LATIN AMERICAN BIODIVERSITY CONSERVATION
The Overbrook Foundation recognizes the value of protecting endangered biodiversity and the vital environmental and social benefits it provides. The Biodiversity Conservation program area supports programs in Latin America, with a specific focus on Mesoamerica, where globally important species and ecosystems face a wide range of threats. The Foundation seeks out projects that create practical solutions to these threats, particularly those that promote sustainable livelihoods and engage local communities in conservation efforts.
Below are the Foundation’s 2019 grantees through its Biodiversity Conservation portfolio
Promoting the Development of an Innovative Community Forest Model for Biodiversity Conservation of the Mayan, Biosphere Reserve, Guatemala - $40,000
The Association of Forest Communities of Petén (ACOFOP) was founded in 1995 to conserve biodiversity and prevent deforestation in the Mayan Biosphere, Guatemala, by promoting sustainable livelihoods. The Mayan Biosphere Reserve (MBR) is Mesoamerica’s largest protected area and located within the heart of the tri-national “Maya Forest” shared with Belize and Mexico. To date, ACOFOP represents 24 community organizations and nine community forest concessions, representing about 14,000 individuals overall.
General Operating Support - $30,000 (second payment in a three-year grant)
The Amazon Conservation Team (ACT) is a nonprofit organization dedicated to protecting South American rainforests through the empowerment of indigenous peoples and other local communities. Through its work in Colombia, Suriname and Brazil, ACT hopes to create an Amazon region of thriving biological and cultural diversity, conserved in perpetuity by local peoples able to utilize the best of traditional and western knowledge to protect their ancestral lands.
Cabo Pulmo - East Cape Collaborative Conservation Project - $40,000
LegacyWorks Group (LWG) is a small nonprofit organization targeting select place-based conservation areas, primarily in the western USA and Mexico. LWG’s work in Cabo Pulmo, Mexico, is targeted to develop and implement a shared vision for conservation-based development in the East Cape National Park. This effort is led by Martin Goebel, a leading international conservationist who grew up in Mexico and started the international programs for groups including The Nature Conservancy and Conservation International.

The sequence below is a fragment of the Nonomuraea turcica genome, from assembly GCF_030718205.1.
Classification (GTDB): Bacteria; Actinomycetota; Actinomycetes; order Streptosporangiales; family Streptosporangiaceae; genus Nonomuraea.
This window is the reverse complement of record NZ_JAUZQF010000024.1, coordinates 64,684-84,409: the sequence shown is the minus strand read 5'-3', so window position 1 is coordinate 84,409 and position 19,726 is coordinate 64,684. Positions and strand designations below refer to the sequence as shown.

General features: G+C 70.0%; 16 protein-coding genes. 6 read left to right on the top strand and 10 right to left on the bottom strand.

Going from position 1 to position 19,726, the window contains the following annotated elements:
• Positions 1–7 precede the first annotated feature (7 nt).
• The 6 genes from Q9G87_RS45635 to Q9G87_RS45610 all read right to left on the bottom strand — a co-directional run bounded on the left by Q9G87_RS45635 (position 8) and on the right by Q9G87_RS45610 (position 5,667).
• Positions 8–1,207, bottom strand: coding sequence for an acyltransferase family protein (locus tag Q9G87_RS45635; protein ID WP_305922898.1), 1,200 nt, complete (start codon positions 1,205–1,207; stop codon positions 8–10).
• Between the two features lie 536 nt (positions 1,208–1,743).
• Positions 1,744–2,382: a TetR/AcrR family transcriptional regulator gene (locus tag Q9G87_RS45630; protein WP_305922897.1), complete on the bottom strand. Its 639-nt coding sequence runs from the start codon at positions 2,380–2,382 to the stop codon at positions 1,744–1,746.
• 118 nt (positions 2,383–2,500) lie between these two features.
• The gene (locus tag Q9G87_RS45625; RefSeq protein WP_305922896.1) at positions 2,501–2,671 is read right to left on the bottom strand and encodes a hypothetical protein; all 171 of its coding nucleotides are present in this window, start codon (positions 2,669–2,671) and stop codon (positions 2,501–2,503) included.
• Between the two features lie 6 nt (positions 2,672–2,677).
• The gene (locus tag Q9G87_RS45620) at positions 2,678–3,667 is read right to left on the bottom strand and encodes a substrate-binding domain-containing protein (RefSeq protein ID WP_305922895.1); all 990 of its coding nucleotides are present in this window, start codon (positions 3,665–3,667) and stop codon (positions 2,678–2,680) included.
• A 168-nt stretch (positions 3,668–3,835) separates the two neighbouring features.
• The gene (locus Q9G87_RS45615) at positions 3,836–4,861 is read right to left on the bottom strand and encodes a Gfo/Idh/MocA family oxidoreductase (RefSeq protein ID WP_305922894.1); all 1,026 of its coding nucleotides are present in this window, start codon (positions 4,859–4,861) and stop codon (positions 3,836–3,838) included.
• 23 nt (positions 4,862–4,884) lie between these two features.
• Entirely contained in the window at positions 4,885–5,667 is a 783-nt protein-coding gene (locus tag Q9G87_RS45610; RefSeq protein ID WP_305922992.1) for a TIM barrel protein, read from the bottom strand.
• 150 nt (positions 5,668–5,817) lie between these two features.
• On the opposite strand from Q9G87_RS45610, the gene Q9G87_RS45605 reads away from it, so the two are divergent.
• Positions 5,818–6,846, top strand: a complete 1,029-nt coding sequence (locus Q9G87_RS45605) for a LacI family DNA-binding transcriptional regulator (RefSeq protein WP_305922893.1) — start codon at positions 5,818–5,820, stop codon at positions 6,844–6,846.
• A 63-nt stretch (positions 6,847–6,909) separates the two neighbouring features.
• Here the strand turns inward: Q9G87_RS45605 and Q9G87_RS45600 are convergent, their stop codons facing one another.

Advancing Transforming Conservation - $50,000
Mongabay, a California-based environmental news service received a special grant on behalf of the Transforming Conservation coalition, a group representing nearly 30 international conservation organizations working to improve the practices of global sustainability worldwide.
Mongabay: Latin America – Mongabay Latam - $75,000 (second payment in a three-year grant)
California-based Mongabay was founded in 1999 to increase interest in wildlife and biodiversity conservation. With now over two million readers per month, Mongabay has become one of the world’s most popular environmental news sources and has firmly established itself as a go-to site for broad and deep coverage of under-reported conservation issues in Latin America.
Mongabay has launched Mongabay-Latam to support the production of impactful Spanish language conservation news reporting focused on Central and South American forests, including their land use management, the transparency of commodity supply chain, and innovations in conservation technology.
Central American Acceleration Programs - $50,000 (second payment in a two-year grant)
Pomona Impact is a new impact investment firm in Central America supporting companies finding innovative solutions to agriculture problems. Despite the terrific agricultural universities in the region, innovation and even the rate of adoption of existing agricultural technologies is remarkably low. Pomona is working to change that by launching the Innovation in Agriculture Initiative.
Helping Smallholder Farmers Adapt to Climate Change - $50,000 (second payment in a two-year grant)
Root Capital, based in Massachusetts, is a nonprofit social investment fund that grows rural prosperity in poor, environmentally vulnerable places by lending capital, delivering financial training, and strengthening market connections for small and growing businesses. This particular project will promote the resilience of over 12,000 smallholder coffee families by providing loans and management training to 15 farmer cooperatives in the Guatemalan Highlands.
General Operating Support - $35,000 (first payment in a two-year grant)
The Toledo Institute of Development and Environment (TIDE) is a leading conservation organization in the Toledo District of Southern Belize. TIDE manages three protected areas in the southern part of the country that range from ocean and lakes to mangroves and rainforests. The organization’s range of programs include natural resource protection, conservation biology and environmental education.
Ya’axché Conservation Trust is a Belizean conservation organization with over eighteen years of experience working in protected area management and biodiversity conservation in Toledo, the most southern state of the country. The organization works with local communities on conservation and agroforestry and is responsible for managing some of this small nation’s most prized protected areas.